We digressed from our "difference between x3 and x2" discussion when someone asked, "Can we get GC to draw their tangents?" This is a reprise of what we did subsequently:

1. The function r(x) = (f(x+h) - f(x))/h, h>0, gives an approximation to how fast a function is changing for each value of x.
2. The tangent to f at x = a passes through the point (a,f(a)) with rate r(a). So the function t(u) = r(a)u + b will produce the tangent to f at x = a. We only need to calculate the value of b when x = a.
3. Since r(a) is the rate of change of t when x = a, whenever x changes by δx, t will change by r(ax. So, to find the value of t(0), we need to change x by -a. The value of t will change by r(a)(-a). But the value of t(a) is f(a). So t(0) = f(a) + r(a)(-a).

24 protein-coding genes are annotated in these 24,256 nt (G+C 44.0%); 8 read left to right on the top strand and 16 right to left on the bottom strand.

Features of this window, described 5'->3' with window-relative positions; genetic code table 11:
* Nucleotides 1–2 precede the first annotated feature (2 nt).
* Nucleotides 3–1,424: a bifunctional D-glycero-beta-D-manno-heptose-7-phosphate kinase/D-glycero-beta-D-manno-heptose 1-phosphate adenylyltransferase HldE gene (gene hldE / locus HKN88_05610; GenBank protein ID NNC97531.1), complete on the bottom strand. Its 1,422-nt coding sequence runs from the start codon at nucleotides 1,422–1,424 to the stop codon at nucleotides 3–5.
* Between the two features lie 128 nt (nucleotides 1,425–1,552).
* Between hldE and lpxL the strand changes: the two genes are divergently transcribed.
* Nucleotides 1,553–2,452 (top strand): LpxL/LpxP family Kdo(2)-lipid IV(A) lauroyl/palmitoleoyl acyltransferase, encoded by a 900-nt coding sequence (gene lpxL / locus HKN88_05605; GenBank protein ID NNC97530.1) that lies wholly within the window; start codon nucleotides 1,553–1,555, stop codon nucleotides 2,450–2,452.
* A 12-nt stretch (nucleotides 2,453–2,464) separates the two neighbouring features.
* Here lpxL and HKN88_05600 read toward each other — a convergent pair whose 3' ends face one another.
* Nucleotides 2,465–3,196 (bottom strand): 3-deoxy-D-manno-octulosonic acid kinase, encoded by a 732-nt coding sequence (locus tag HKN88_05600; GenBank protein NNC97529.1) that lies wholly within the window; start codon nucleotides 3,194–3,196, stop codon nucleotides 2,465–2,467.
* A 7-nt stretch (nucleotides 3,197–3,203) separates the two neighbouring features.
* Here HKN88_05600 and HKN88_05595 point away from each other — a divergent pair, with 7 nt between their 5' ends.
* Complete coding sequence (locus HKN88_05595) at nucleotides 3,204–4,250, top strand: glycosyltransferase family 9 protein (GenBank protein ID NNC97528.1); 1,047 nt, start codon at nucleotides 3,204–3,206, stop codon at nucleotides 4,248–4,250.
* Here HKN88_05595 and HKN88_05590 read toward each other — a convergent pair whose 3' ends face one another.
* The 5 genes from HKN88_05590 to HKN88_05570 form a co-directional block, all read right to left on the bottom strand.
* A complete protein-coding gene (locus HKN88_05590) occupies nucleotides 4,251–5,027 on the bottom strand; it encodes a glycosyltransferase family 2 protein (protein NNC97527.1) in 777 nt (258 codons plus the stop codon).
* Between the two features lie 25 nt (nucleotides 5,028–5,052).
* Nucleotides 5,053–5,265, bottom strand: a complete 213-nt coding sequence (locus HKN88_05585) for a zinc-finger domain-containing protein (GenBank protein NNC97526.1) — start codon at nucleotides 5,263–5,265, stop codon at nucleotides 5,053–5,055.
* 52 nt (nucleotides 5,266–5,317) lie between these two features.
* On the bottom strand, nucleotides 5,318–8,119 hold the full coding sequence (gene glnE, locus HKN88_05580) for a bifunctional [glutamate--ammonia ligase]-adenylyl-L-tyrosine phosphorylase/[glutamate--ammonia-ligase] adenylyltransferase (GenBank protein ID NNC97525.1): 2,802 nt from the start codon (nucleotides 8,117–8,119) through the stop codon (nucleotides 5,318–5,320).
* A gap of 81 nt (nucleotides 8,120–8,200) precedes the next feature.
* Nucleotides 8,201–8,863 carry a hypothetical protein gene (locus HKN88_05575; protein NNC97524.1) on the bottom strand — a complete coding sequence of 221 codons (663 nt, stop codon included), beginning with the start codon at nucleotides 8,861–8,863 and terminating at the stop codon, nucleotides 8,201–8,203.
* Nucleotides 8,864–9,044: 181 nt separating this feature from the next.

4. The tangent to f at x=a will be t(x) = r(a)x + (f(a) - r(a)(-a)).

The following movie is what we saw when we defined t as above, defined a by way of a slider whose values range from -10 to 10, and we let h = 0.01, and we defined f as f(x) = x3. (Click here for the original GC file.)

Then we thought to see how general our solution was by changing the definition of f to f(x)=cos(10sin(x)). What we saw is shown in the movie below. (Click here for the GC file.)